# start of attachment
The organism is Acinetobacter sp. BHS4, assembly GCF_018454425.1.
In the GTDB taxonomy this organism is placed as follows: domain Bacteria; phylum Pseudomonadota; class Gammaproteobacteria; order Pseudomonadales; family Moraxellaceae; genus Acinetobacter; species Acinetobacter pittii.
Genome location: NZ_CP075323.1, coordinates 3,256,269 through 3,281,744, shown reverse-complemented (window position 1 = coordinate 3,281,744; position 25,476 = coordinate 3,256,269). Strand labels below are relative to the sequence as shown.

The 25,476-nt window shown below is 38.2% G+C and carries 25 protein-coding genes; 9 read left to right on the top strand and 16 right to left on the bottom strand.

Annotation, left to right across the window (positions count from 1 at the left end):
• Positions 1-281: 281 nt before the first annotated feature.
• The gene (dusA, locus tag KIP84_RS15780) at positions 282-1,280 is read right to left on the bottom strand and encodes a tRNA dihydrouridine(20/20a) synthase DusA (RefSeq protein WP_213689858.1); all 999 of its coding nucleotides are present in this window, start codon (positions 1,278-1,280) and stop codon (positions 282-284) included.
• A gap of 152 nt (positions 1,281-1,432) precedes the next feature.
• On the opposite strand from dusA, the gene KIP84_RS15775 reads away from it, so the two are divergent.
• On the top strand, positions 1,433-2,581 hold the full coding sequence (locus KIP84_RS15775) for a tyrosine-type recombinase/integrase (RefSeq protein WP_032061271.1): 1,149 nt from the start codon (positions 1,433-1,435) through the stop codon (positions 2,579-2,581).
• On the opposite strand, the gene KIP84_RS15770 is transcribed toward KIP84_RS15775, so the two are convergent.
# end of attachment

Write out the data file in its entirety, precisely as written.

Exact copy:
The organism is Acinetobacter sp. BHS4, assembly GCF_018454425.1.
In the GTDB taxonomy this organism is placed as follows: domain Bacteria; phylum Pseudomonadota; class Gammaproteobacteria; order Pseudomonadales; family Moraxellaceae; genus Acinetobacter; species Acinetobacter pittii.
Genome location: NZ_CP075323.1, coordinates 3,256,269 through 3,281,744, shown reverse-complemented (window position 1 = coordinate 3,281,744; position 25,476 = coordinate 3,256,269). Strand labels below are relative to the sequence as shown.

The 25,476-nt window shown below is 38.2% G+C and carries 25 protein-coding genes; 9 read left to right on the top strand and 16 right to left on the bottom strand.

Annotation, left to right across the window (positions count from 1 at the left end):
• Positions 1-281: 281 nt before the first annotated feature.
• The gene (dusA, locus tag KIP84_RS15780) at positions 282-1,280 is read right to left on the bottom strand and encodes a tRNA dihydrouridine(20/20a) synthase DusA (RefSeq protein WP_213689858.1); all 999 of its coding nucleotides are present in this window, start codon (positions 1,278-1,280) and stop codon (positions 282-284) included.
• A gap of 152 nt (positions 1,281-1,432) precedes the next feature.
• On the opposite strand from dusA, the gene KIP84_RS15775 reads away from it, so the two are divergent.
• On the top strand, positions 1,433-2,581 hold the full coding sequence (locus KIP84_RS15775) for a tyrosine-type recombinase/integrase (RefSeq protein WP_032061271.1): 1,149 nt from the start codon (positions 1,433-1,435) through the stop codon (positions 2,579-2,581).
• On the opposite strand, the gene KIP84_RS15770 is transcribed toward KIP84_RS15775, so the two are convergent.